What will our cities be like in around 50 years’ time?
Science fiction has never been short of ideas on this subject and the latest vision is offered by Steven Spielberg’s new film, Minority Report, which opens this week. Contrary to the commonly held view that inner city life is destined for continued decline, Spielberg’s film, set in Washington DC in 2054, predicts that increasing numbers of people will move back into cities. Urban living will, it envisages, offer not only a focal point for entertainment and employment but also refuge from rising sea levels.
Unusually in the movie world, this vision is based on expert opinion. Before filming Spielberg assembled a team of gurus to come up with ideas on what architecture, design, technology and transport will be like in the city of the not-too-distant future. They predicted that developments in nanotechnology will mean vehicles and even buildings are manufactured on demand, while hydrogen, solar power and nuclear fusion will become the main energy sources. As people migrate towards them, cities will become increasingly dense, and the buildings taller.
But while Minority Report is based on the premise that psychics can predict murders, and includes magnetic levitating vehicles and iris scanners on every street, for the most part the film presents a city that looks pretty familiar.
Architects, engineers and governments cannot simply demolish London, New York or Singapore and start again – much as some may want to – and future cities will have to be developed around existing buildings and infrastructure. So how different will they really be?
With space limited, and land becoming increasingly expensive, the skyline of cities is indeed set to rise, says Dr Chris Luebkeman, co-leader of consulting engineer Ove Arup’s research and development team.
‘People will never stop needing to gather to work, so cities will become more dense, and we will see higher buildings globally.’ These buildings will be able to react more actively to the world around them, particularly to seismic activity, and every high-rise tower is likely to contain ‘muscles’, or actuators, which will adjust to earth tremors with tiny movements, he says.
Buildings will also be able to respond to the people within them, through ubiquitous computing. Offices will know who should and should not be there, what an individual’s likes and dislikes are, and even miss them while they are on holiday, says Luebkeman.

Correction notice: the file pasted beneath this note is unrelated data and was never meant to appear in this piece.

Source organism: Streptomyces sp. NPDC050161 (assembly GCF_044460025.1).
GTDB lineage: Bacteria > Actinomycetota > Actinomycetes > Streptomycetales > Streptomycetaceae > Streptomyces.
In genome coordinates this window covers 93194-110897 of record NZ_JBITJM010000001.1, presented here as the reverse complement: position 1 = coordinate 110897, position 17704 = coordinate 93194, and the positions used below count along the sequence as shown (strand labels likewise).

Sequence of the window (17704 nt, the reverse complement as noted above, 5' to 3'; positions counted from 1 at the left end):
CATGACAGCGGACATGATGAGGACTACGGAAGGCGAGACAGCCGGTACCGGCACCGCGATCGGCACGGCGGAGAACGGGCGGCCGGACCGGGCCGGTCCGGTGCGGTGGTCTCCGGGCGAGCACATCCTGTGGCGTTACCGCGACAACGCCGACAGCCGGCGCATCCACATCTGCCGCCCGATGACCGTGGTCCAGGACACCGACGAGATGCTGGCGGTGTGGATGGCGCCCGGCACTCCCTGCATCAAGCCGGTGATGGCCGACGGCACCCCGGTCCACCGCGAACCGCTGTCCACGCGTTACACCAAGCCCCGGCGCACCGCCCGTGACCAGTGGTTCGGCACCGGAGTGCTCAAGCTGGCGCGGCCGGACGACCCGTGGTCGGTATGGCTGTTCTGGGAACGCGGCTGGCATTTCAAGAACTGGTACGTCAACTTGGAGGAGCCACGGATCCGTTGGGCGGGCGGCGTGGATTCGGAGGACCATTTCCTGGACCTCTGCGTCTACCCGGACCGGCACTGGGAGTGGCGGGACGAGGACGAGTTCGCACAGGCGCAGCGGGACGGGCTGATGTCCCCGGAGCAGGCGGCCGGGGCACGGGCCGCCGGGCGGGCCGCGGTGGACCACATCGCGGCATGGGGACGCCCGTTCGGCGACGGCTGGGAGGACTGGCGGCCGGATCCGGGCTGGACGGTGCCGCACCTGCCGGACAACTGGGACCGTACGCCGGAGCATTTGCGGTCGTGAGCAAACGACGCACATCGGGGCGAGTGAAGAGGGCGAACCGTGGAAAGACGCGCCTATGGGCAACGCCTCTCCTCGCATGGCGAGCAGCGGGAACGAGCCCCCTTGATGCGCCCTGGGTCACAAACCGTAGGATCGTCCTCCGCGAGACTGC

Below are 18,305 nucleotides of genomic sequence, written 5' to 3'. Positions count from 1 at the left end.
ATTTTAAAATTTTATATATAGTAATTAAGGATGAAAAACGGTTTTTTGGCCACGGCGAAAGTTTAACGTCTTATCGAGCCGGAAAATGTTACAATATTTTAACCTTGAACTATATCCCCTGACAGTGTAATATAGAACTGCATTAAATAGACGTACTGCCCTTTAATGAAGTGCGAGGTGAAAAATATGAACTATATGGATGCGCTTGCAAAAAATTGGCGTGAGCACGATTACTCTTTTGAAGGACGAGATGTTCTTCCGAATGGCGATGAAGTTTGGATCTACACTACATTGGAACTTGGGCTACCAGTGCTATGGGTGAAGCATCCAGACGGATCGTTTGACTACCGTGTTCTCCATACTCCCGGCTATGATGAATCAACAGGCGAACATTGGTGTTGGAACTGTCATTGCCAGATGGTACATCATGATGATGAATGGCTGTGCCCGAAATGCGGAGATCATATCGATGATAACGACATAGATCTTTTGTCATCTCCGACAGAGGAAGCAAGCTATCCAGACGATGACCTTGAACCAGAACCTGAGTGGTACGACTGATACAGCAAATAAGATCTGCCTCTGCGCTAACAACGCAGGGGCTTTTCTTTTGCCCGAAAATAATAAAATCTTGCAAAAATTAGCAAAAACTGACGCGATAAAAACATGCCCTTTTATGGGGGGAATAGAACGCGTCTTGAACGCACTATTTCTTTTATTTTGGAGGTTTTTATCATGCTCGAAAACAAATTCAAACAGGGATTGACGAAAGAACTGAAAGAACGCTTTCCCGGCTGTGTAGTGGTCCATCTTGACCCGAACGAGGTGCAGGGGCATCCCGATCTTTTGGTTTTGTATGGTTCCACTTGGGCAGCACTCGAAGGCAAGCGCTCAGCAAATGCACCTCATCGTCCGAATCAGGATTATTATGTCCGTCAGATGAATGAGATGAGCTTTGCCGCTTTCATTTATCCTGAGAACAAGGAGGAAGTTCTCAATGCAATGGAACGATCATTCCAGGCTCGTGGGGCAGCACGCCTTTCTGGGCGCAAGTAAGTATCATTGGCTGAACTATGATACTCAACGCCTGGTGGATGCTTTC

An increase in the number of high-rise office blocks was one of the main features of the vision offered by the Mayor of London, Ken Livingstone, last month in his London Plan. The document, setting out strategies for London over the next 15 years, also attempts to address the question of where people will live. It sets a target to build 23,000 new homes each year, of which half will be affordable housing. With house prices continuing to rise, this has become a major concern. New materials and building methods are being explored to offer cheaper alternatives.
Mass production of housing is now being seriously considered, according to architect Richard Rogers, chair of the government’s Urban Task Force and chief adviser to Ken Livingstone on architecture and urbanism. ‘Since the days of the Model T Ford mass-produced cars have become cheaper and cheaper, and we are nowhere near that yet with housing.’
Lord Rogers says researchers in Japan and South Korea in particular are looking into stamping out house units from plastics or metal. ‘I am sure there will be breakthroughs, because the way we build houses brick by brick is completely illogical.’
Civil engineering firm Whitby Bird has won honours, including a Design Council Millennium Product award, for its Murray Grove housing block in Hackney, north London, built for the Peabody Trust. The five-storey block of 30 flats pioneered the use of factory-built units in mainstream multi-storey housebuilding in the UK. Complete apartment modules were factory assembled as steel units complete with insulation, wiring and kitchen and bathroom, and transported to the site, where they were simply lifted into place in a concrete and steel frame.
But factory-built houses are only part of the solution, and the majority of new homes are more likely to come from adapting more warehouses and former office buildings, says Mark Whitby, senior vice president of Whitby Bird and president of the Institution of Civil Engineers. ‘I do not see everything in the future being factory made – we are going to be working with the existing fabric.’
This emphasis on recycling will also be seen in the use of waste materials in the structure of new buildings. With national governments and the EU increasingly toughening their stance on waste, particularly landfill, city dwellers will throw away much less because it will simply be too expensive to put into the ground, says Whitby. ‘Because of landfill or aggregate taxes things that might have been considered waste in the past are seen as having value, including rubber, glass, and paper.’
Household rubbish, sewage, wood chippings or the waste from construction sites are all regarded as potential building materials. Even waste products generated from scrubbing carbon dioxide and sulphur out of power station chimneys have value, and are being turned into plaster, says Whitby. ‘In London at the moment we throw everything away, but in 10 years’ time we will dump a quarter of that. Everything else will be recycled as we will have to pay to throw it away.’